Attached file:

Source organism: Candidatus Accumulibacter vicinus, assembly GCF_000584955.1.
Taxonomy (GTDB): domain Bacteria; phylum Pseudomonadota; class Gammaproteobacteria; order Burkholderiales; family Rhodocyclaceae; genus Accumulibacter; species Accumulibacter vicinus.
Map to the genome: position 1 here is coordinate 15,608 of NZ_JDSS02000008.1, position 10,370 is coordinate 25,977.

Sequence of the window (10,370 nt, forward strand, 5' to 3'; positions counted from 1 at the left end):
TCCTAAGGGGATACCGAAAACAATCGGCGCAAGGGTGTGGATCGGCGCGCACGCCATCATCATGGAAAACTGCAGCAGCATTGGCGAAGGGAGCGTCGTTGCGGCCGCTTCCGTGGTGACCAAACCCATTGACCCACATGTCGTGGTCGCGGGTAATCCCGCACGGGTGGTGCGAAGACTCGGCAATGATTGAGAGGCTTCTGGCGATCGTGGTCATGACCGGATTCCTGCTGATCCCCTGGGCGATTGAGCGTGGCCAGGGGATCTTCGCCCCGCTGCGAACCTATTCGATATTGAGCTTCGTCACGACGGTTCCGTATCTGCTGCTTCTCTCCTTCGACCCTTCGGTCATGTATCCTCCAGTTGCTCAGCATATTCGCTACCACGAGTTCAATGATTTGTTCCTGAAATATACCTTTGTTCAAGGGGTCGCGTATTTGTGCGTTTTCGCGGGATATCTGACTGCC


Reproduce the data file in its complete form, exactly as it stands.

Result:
Source organism: Candidatus Accumulibacter vicinus, assembly GCF_000584955.1.
Taxonomy (GTDB): domain Bacteria; phylum Pseudomonadota; class Gammaproteobacteria; order Burkholderiales; family Rhodocyclaceae; genus Accumulibacter; species Accumulibacter vicinus.
Map to the genome: position 1 here is coordinate 15,608 of NZ_JDSS02000008.1, position 10,370 is coordinate 25,977.

Sequence of the window (10,370 nt, forward strand, 5' to 3'; positions counted from 1 at the left end):
TCCTAAGGGGATACCGAAAACAATCGGCGCAAGGGTGTGGATCGGCGCGCACGCCATCATCATGGAAAACTGCAGCAGCATTGGCGAAGGGAGCGTCGTTGCGGCCGCTTCCGTGGTGACCAAACCCATTGACCCACATGTCGTGGTCGCGGGTAATCCCGCACGGGTGGTGCGAAGACTCGGCAATGATTGAGAGGCTTCTGGCGATCGTGGTCATGACCGGATTCCTGCTGATCCCCTGGGCGATTGAGCGTGGCCAGGGGATCTTCGCCCCGCTGCGAACCTATTCGATATTGAGCTTCGTCACGACGGTTCCGTATCTGCTGCTTCTCTCCTTCGACCCTTCGGTCATGTATCCTCCAGTTGCTCAGCATATTCGCTACCACGAGTTCAATGATTTGTTCCTGAAATATACCTTTGTTCAAGGGGTCGCGTATTTGTGCGTTTTCGCGGGATATCTGACTGCC